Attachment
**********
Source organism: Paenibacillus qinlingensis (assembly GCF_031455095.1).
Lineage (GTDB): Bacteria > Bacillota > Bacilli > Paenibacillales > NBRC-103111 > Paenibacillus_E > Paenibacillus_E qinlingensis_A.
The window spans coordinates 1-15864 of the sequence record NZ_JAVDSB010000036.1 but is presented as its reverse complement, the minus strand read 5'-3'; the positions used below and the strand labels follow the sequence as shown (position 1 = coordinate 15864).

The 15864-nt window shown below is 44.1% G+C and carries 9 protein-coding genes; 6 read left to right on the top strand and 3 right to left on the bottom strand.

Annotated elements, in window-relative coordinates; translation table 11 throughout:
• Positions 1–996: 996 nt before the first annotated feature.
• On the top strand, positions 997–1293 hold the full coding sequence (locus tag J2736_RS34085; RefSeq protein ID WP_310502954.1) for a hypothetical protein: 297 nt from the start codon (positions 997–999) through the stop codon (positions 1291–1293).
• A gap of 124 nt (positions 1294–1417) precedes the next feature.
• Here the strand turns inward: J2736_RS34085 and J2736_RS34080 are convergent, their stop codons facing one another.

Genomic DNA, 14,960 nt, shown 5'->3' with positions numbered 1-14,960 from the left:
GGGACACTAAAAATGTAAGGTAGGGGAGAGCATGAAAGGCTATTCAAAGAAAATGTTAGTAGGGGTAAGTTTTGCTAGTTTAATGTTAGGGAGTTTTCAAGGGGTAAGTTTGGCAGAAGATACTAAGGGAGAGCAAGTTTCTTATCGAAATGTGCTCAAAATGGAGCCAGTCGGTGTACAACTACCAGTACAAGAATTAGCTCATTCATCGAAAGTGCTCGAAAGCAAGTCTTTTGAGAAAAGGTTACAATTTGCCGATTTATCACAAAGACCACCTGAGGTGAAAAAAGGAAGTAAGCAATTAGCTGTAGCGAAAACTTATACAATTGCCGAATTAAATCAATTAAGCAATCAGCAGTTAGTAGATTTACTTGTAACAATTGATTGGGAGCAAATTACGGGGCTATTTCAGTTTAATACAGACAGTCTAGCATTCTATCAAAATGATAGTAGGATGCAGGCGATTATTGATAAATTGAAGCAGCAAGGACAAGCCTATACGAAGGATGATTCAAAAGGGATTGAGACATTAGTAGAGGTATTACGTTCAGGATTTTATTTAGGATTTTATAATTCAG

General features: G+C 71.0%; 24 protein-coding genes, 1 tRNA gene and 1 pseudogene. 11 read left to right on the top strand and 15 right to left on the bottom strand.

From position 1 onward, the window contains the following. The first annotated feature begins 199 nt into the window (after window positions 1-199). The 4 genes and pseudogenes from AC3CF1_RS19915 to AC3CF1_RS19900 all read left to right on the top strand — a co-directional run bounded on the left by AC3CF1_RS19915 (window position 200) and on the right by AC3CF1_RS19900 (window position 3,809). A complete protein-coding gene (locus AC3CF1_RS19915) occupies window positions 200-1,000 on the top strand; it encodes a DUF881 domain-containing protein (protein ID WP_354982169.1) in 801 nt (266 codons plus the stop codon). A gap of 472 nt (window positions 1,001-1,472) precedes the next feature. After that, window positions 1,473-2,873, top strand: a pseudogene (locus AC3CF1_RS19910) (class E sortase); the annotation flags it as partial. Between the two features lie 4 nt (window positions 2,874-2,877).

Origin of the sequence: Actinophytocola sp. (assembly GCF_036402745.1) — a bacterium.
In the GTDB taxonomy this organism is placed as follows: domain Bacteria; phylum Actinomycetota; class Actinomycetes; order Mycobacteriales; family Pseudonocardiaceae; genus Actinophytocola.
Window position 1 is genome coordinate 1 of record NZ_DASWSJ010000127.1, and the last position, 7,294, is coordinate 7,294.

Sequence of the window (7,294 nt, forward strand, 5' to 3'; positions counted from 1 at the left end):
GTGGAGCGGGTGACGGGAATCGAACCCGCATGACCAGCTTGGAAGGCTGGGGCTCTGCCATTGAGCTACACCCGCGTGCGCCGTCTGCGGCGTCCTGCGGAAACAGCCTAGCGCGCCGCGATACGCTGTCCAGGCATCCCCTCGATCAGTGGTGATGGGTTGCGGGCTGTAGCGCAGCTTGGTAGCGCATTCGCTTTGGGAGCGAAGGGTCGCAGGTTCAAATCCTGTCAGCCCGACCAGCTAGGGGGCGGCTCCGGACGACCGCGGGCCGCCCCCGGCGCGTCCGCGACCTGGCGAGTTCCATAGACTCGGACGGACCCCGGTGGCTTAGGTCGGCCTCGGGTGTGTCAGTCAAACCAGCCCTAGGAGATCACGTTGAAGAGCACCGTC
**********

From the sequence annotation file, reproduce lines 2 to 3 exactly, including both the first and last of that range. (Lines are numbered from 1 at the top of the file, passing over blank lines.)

Lineage (GTDB): Bacteria > Bacillota > Bacilli > Paenibacillales > NBRC-103111 > Paenibacillus_E > Paenibacillus_E qinlingensis_A.
The window spans coordinates 1-15864 of the sequence record NZ_JAVDSB010000036.1 but is presented as its reverse complement, the minus strand read 5'-3'; the positions used below and the strand labels follow the sequence as shown (position 1 = coordinate 15864).